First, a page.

This included rescinding funding for the United Nations Relief and Works Agency (UNRWA), which provides aid and relief services to around 5.7 million registered Palestinian refugees in the occupied West Bank, Gaza Strip and across the Middle East.

UNRWA

"The United States is pleased to announce that, working with Congress, we plan to restart U.S. economic, development, and humanitarian assistance for the Palestinian people," Blinken said.

Palestinian President Mahmoud Abbas's office welcomed Biden's commitment to a two-state solution as well as the renewed aid. And Prime Minister Mohammed Shtayyeh wrote on Twitter: "We call upon the American administration to create a new political path that meets the rights and aspirations of the Palestinian people."But Gilad Erdan, Israel's ambassador to the United States and the United Nations, criticized the renewal of funding to UNRWA, saying that it allowed anti-Israel incitement and anti-Semitic activity in its facilities.

"We believe that this U.N. agency for so-called refugees should not exist in its current format," he said in a video posted on Twitter.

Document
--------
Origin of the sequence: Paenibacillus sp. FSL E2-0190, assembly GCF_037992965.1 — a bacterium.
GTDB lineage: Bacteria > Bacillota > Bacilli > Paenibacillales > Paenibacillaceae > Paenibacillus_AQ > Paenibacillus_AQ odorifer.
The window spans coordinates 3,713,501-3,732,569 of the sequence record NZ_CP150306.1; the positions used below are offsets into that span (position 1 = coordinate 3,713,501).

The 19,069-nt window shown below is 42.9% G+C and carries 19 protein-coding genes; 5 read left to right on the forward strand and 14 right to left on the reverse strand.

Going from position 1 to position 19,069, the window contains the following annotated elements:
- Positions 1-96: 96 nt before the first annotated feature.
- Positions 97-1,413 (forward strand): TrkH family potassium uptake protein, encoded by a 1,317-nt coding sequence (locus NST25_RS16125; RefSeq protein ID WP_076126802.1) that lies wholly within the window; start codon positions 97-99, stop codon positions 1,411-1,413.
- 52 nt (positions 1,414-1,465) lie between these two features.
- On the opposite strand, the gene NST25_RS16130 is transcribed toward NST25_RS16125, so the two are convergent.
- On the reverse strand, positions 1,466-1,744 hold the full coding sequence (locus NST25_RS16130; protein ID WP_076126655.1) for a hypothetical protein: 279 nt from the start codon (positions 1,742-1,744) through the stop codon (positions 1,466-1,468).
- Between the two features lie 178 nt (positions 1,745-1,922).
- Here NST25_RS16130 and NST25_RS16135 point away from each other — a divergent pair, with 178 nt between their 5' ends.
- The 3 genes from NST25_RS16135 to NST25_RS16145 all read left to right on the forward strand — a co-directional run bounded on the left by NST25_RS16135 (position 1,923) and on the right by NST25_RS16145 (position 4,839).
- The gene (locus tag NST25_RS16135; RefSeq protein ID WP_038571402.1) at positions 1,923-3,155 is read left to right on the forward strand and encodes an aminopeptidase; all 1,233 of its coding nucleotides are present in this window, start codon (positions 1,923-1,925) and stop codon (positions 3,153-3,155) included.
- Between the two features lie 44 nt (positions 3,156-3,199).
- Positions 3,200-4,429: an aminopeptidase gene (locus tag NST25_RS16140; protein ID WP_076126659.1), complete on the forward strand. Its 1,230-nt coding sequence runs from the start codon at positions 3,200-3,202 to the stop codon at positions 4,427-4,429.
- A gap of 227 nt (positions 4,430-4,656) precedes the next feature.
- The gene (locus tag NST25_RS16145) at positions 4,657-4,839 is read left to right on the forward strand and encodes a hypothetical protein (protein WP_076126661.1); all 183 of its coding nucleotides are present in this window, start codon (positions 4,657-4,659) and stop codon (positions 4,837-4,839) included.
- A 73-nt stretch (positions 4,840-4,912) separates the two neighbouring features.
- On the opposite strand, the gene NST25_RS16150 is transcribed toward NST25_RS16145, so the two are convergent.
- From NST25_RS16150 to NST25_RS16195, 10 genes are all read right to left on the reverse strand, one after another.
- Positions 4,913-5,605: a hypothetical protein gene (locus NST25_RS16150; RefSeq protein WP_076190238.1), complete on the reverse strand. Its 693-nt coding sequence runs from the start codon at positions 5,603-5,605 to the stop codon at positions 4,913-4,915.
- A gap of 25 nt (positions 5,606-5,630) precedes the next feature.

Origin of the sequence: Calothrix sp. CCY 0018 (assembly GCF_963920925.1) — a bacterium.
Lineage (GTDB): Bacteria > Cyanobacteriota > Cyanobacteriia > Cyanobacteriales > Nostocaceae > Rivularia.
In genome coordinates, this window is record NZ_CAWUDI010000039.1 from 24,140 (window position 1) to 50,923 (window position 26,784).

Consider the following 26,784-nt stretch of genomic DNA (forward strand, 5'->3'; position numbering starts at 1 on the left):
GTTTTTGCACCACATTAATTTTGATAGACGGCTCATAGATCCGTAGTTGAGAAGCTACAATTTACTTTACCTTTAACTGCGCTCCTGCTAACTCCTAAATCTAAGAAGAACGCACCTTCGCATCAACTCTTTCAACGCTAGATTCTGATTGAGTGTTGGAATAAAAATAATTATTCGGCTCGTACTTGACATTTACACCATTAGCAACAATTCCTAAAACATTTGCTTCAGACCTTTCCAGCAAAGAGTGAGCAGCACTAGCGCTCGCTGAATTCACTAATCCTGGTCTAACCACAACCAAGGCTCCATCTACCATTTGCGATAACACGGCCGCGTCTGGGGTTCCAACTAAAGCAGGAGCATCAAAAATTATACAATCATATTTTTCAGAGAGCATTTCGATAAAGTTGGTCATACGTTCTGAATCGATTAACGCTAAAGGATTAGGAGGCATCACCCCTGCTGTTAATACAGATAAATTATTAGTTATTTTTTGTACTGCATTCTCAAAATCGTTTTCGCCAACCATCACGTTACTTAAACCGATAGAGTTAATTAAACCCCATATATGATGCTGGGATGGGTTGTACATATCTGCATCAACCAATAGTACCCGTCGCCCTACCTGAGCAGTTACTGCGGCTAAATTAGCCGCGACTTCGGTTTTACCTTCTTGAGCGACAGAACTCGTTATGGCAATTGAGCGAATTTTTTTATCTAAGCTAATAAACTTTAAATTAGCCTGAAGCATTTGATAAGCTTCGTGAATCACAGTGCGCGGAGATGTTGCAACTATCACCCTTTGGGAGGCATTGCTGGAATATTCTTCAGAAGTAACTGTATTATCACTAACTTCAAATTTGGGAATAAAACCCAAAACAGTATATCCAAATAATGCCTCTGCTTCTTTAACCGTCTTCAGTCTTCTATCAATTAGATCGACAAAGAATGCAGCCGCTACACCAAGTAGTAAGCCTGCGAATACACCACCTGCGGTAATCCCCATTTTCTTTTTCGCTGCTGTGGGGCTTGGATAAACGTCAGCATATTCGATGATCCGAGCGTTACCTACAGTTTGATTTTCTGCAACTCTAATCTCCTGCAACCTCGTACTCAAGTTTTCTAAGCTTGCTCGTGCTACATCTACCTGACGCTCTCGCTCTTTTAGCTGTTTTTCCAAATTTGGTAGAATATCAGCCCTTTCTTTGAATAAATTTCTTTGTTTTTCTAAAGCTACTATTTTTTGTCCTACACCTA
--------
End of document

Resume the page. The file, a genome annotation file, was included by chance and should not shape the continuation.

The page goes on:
He said that in conversations with the State Department he had "expressed my disappointment and objection to the decision to renew UNRWA’s funding" without first ensuring that reforms were carried out.

Israel's prime minister, Benjamin Netanyahu, a close ally of Trump, has previously called for the dismantling of UNRWA.

UNRWA Commissioner-General Philippe Lazzarini told Reuters the new funding was “extremely welcome” but said the agency was “not yet out of the woods” at a time of increased refugee needs exacerbated by COVID-19 and the crisis in Lebanon.

He said UNRWA was an "easy scapegoat" and that while the renewed funding was important, it was also important to have the United States back as "strategic partners."

"We have been under vicious attack with a clear political objective behind it,” he said. "We are a human development and humanitarian organization operating in a highly politicized environment."

The United Nations welcomed the restart of UNRWA funding. "There were a number of countries that had greatly reduced to halted contributions to UNRWA. We hope that the American decision will lead others to rejoin ... as UNRWA donors," U.N. spokesman Stephane Dujarric told reporters.